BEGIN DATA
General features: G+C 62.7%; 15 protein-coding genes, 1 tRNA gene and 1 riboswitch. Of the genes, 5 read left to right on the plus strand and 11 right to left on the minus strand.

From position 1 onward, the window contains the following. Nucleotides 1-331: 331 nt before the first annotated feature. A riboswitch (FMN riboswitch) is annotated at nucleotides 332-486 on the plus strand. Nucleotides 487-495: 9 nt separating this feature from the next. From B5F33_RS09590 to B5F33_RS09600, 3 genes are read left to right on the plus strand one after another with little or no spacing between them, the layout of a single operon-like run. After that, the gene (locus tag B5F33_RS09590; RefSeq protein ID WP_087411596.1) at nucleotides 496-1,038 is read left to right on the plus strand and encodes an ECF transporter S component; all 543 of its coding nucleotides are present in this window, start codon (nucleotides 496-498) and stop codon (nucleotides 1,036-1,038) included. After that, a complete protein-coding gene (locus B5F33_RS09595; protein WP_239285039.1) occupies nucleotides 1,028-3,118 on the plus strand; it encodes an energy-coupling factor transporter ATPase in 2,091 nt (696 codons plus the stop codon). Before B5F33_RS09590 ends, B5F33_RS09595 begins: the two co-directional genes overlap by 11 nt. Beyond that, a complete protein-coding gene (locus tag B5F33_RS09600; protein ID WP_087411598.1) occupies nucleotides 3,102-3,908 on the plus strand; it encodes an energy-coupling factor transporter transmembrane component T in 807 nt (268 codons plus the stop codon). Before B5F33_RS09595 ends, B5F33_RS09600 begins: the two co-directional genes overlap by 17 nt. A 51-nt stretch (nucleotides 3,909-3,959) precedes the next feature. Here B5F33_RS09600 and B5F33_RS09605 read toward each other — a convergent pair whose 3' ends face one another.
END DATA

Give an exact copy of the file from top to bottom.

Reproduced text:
General features: G+C 62.7%; 15 protein-coding genes, 1 tRNA gene and 1 riboswitch. Of the genes, 5 read left to right on the plus strand and 11 right to left on the minus strand.

From position 1 onward, the window contains the following. Nucleotides 1-331: 331 nt before the first annotated feature. A riboswitch (FMN riboswitch) is annotated at nucleotides 332-486 on the plus strand. Nucleotides 487-495: 9 nt separating this feature from the next. From B5F33_RS09590 to B5F33_RS09600, 3 genes are read left to right on the plus strand one after another with little or no spacing between them, the layout of a single operon-like run. After that, the gene (locus tag B5F33_RS09590; RefSeq protein ID WP_087411596.1) at nucleotides 496-1,038 is read left to right on the plus strand and encodes an ECF transporter S component; all 543 of its coding nucleotides are present in this window, start codon (nucleotides 496-498) and stop codon (nucleotides 1,036-1,038) included. After that, a complete protein-coding gene (locus B5F33_RS09595; protein WP_239285039.1) occupies nucleotides 1,028-3,118 on the plus strand; it encodes an energy-coupling factor transporter ATPase in 2,091 nt (696 codons plus the stop codon). Before B5F33_RS09590 ends, B5F33_RS09595 begins: the two co-directional genes overlap by 11 nt. Beyond that, a complete protein-coding gene (locus tag B5F33_RS09600; protein ID WP_087411598.1) occupies nucleotides 3,102-3,908 on the plus strand; it encodes an energy-coupling factor transporter transmembrane component T in 807 nt (268 codons plus the stop codon). Before B5F33_RS09595 ends, B5F33_RS09600 begins: the two co-directional genes overlap by 17 nt. A 51-nt stretch (nucleotides 3,909-3,959) precedes the next feature. Here B5F33_RS09600 and B5F33_RS09605 read toward each other — a convergent pair whose 3' ends face one another.